Anti-seizure drugs don’t work in about a third of people with epilepsy. But for people with focal epilepsy, whose seizures originate in a discrete area of the brain, surgery is sometimes an option. The diseased brain tissue that’s removed also offers a rare opportunity to discover epilepsy-related genes.
Many mutations causing epilepsy have been discovered by testing DNA taken from the blood. But it’s becoming clear that not all epilepsy mutations show up on blood tests. So-called somatic mutations can arise directly in tissues like the brain during early prenatal development. Even within the brain, these mutations may affect only a fraction of the cells — those descended from the original mutated cell. This can create a “mosaic” pattern, with affected and unaffected cells sometimes intermingling.
One of the first such mutations to be described, by Ann Poduri, MD, MPH, and colleagues at Boston Children’s Hospital in 2012, was in Dante, a young boy who was having relentless daily seizures. The entire right side of Dante’s brain was malformed and enlarged, and he underwent a drastic operation, hemispherectomy, to remove it. Only later, studying brain samples from Dante and similar children, did Poduri find the genetic cause: a mutation in the gene AKT3. It affected only about a third of Dante’s brain cells.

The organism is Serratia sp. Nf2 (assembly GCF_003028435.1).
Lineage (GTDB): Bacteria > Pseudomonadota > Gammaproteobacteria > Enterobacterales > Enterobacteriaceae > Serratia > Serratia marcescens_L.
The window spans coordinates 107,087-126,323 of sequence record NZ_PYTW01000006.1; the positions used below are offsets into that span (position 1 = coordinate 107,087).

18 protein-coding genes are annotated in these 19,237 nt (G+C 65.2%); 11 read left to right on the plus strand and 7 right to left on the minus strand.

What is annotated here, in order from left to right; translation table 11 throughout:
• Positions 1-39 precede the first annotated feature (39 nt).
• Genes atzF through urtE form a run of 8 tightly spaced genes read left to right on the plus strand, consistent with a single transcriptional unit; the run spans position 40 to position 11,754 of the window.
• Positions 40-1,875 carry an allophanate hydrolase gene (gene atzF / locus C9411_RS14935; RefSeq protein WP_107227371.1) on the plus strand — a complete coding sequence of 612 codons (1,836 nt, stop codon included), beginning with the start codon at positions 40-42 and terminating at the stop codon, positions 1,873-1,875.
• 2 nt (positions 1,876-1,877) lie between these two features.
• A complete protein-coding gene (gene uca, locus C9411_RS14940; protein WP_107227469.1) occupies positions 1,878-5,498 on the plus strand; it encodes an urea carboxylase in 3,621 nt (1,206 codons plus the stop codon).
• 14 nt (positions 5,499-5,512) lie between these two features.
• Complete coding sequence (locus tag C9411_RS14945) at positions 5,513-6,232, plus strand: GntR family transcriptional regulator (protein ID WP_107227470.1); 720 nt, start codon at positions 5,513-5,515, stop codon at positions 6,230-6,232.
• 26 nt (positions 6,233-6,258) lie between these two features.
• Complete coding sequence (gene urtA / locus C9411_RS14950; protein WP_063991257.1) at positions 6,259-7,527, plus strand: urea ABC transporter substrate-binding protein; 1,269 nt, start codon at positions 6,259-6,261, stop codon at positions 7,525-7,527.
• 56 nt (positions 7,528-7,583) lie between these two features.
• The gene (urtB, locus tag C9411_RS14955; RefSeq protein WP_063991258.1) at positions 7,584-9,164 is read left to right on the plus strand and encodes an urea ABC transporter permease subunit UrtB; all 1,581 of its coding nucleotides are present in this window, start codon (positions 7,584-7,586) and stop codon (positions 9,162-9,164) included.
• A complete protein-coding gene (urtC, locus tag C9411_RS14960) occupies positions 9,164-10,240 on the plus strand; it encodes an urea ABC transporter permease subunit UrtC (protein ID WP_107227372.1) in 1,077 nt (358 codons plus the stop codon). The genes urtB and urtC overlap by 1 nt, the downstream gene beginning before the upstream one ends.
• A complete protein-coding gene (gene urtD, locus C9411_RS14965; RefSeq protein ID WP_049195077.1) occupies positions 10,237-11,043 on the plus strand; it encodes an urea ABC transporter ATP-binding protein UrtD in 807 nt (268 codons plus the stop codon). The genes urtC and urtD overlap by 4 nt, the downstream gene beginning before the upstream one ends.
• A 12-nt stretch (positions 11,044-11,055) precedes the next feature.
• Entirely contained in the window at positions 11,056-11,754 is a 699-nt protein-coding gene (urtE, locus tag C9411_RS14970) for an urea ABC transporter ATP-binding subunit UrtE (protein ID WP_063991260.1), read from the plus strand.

Today, Dante is in his teens and seizure-free, and Poduri directs the Epilepsy Genetics Program at Boston Children’s. Through the Epi4K consortium, which aims to analyze DNA from more than 4,000 people with epilepsy, Poduri has been part of a team investigating a range of epilepsies, including those tied to brain malformations — from large ones down to smaller focal cortical dysplasias. The list of epilepsy-associated genes has now become too large to fit on a chart.
Still, Poduri suspected that more somatic mutations could be found in patients with focal epilepsy, even if no brain malformation was visible on imaging. She partnered with Erin Heinzen, PhD, a geneticist colleague at Columbia who in turn was partnering with a multi-institutional group studying adult epilepsy. Their joint study, published recently in the Annals of Neurology, brought together geneticists, pediatric and adult epileptologists, neuropathogists, neuroradiologists and neurosurgeons.
The collaborators studied 38 children with brain malformations and 18 adults with so-called non-lesional focal epilepsy (NLFE), meaning nothing was found on brain imaging. Both children and adults had undergone epilepsy surgery. Their brain tissue was analyzed with exome sequencing and targeted deep sequencing of a multiple epilepsy- and malformation- related genes.
These studies revealed that two of the children with malformations and three of the adults with NLFE had mutations in a gene called SLC35A2.
“We didn’t think at the outset that we would necessarily find commonalities between these two populations,” says Poduri.